1. How a balance transfer credit card works.
A balance transfer credit card is like your typical card, except that banks allow you to transfer to it debt you’re carrying on other credit cards. By transferring debt, you can take advantage of a new card’s lower interest rate — or, ideally, 0% APR — even if only during an introductory period.
Even after you’ve factored in a card’s balance transfer fee, you might save hundreds or thousands of dollars by dodging double-digit APRs found with most credit cards.
In our first diagram, we show you what would happen if you paid the same $100 monthly in our scenario above only on a stronger balance transfer credit card instead.
2. The cost of doing nothing? About $4,302 over some seven years.
In the first year of responsible spending on your new balance transfer card, you stand to save $741.69 by taking advantage of its 0% intro period. And if you hadn’t transferred your balance? Paying $100 a month toward your debt, it’d take you seven years and two months to pay it off, further accruing $4,302 in interest.
Assuming that after the intro rate, your new card reverts to the same APR you paid on your old card, you could save $2,076 and fully pay it off 21 months earlier — simply by maintaining your $100 monthly payments.
3. Another cost of doing nothing? Interest fees that eat 73% of your $100 payment.
It can boggle the mind, figuring out total interest over the years. But after calculating how much of your payment is applied toward interest each month, you’ll find these fees eat up 73% of your payment — meaning only 27% chips away at your debt balance each month.
Making only your minimum payment monthly might not be the best idea. That’s because every purchase you’ve swiped or dipped with your card is now manyfold expensive, making quicksand of your debt that’s ever harder to get out of.
4. How does the bank make money on a balance transfer credit card?
When an issuer extends a balance transfer credit card offer, it’s hoping you won’t pay off your balance in the intro period. Worse, it hopes you’ll keep spending, your new credit card accruing high interest on those purchases after the intro period. It’s like when a cell phone company offers to buy out your contract from a competitor so that you can start paying them your monthly phone bill.
If you continued making $100 payments, you’d spend $2,076 on interest alone after the introductory rate expired. That’s on top of $150 in balance transfer fees. A potential $2,226 is good enough reason for a bank to offer 0% APR for the first year.
5. When should you get a second balance transfer card?
If you can’t pay off your debt on your balance transfer credit card within the intro period, you might be tempted to take out another. You typically can’t carry two cards with the same issuer, but another bank might be interested in your business.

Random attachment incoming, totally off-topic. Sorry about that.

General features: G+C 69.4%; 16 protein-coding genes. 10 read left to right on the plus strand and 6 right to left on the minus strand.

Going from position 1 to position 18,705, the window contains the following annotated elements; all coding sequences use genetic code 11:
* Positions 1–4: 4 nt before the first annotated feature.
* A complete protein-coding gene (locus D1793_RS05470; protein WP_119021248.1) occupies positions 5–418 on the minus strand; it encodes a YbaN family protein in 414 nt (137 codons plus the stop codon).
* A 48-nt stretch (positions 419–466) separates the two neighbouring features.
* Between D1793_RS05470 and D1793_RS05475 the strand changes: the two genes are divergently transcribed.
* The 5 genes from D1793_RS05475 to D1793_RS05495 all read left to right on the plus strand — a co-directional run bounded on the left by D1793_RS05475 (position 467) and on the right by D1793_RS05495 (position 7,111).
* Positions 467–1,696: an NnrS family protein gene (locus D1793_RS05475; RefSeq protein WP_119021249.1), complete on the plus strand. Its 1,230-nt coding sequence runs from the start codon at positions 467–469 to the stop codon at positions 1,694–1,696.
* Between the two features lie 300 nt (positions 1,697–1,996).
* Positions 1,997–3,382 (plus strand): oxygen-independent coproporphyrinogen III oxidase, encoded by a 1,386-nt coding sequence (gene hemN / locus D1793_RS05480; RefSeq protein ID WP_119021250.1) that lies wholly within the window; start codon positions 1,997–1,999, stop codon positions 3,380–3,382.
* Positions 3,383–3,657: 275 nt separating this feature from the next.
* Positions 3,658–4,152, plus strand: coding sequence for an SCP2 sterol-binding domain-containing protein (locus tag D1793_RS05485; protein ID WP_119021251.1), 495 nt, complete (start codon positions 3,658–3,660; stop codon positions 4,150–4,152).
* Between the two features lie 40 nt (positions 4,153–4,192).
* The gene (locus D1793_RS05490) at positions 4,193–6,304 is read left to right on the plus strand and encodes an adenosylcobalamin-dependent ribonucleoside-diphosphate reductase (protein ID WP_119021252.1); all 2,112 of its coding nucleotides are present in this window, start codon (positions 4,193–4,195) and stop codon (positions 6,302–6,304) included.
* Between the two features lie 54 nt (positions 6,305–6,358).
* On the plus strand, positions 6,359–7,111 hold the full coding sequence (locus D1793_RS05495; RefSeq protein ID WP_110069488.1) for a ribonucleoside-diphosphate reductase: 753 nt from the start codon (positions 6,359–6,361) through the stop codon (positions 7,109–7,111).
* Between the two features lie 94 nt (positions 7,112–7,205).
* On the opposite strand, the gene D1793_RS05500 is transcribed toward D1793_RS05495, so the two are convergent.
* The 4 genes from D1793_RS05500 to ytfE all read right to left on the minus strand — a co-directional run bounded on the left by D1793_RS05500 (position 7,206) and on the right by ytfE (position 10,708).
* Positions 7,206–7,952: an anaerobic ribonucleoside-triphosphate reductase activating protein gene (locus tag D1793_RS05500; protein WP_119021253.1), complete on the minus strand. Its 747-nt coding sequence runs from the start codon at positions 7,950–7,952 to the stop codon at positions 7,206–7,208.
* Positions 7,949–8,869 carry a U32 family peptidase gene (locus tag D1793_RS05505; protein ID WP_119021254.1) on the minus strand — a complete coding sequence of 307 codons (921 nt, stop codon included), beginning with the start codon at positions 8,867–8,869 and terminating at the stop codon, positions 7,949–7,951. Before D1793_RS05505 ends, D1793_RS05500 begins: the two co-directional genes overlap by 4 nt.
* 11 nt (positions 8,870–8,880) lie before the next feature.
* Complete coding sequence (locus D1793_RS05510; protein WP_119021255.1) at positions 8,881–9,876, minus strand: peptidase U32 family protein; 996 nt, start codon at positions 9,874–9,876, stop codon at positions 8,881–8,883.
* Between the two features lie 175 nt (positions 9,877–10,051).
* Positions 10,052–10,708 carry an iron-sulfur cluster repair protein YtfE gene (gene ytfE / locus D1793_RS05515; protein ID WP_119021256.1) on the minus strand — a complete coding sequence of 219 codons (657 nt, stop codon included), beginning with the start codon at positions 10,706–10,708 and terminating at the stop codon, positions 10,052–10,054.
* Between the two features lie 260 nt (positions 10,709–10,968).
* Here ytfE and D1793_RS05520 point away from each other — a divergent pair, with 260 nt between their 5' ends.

Below, we compare the time and money you’ll waste doing nothing compared with making one balance transfer, making two balance transfers under the same terms and paying off your balance within the first balance transfer’s intro period.
6. The most effective way to use your balance transfer credit card.
To take full advantage of a balance transfer credit card, you’ll want to commit to paying off your full balance within the card’s intro period.
Using our scenario, if you can swing $429.17 a month over the first 12 months, you could pocket $4,152 that otherwise would have gone toward paying interest on your old card. That kind of cash is worth budgeting for, cutting costs to pay off your balance within the intro period.
Here’s what you could buy with the money that’s escaped you’ve avoided paying on a bank’s interest and fees.
7. When shouldn’t you transfer a balance?
Compare the fees of transferring a balance against potential interest payments. If you can pay off your debt before your accrued interest exceeds the balance transfer fee, then work to pay the necessary payments to crush that balance.
We know that $150 in balance transfer fees isn’t chump change: It’s represents about two months in interest payments. So if you can afford to pay your debt in two months, a balance transfer may not be worth it. Plus, paying off your debt means an improved credit score the next time credit bureaus update your information.
8. Poor credit is a big reason to avoid a transfer.
If you know you can’t pay off your credit card debt within a new card’s intro period, you could wind up with an APR that’s higher than your original interest rate. And you might also have more difficulty qualifying for a second balance transfer credit. As a result, doing nothing might help you more than applying for a new balance transfer credit card.
Not sure if you have poor credit? Read our comprehensive guide to understanding your credit for tips on improving it.
9. Payment hierarchy — or another potential drawback to balance transfers.
Clearly, the best way to take advantage of a balance transfer credit card is to pay off your full balance during any introductory period. But a low or 0% APR might tempt you into racking up new purchases on the card.
By paying with your new plastic, you risk not only paying off your credit card before the intro period expires, but also paying a higher APR on new purchases — part of a credit card’s fine print.
When a new purchase on your balance transfer credit card garners interest at a rate that’s higher than 0%, each of your monthly payments typically go toward the balance with the lowest interest rate. Until you pay off the balance on the amount you transferred, you’ll accrue the purchase interest rate on your new items.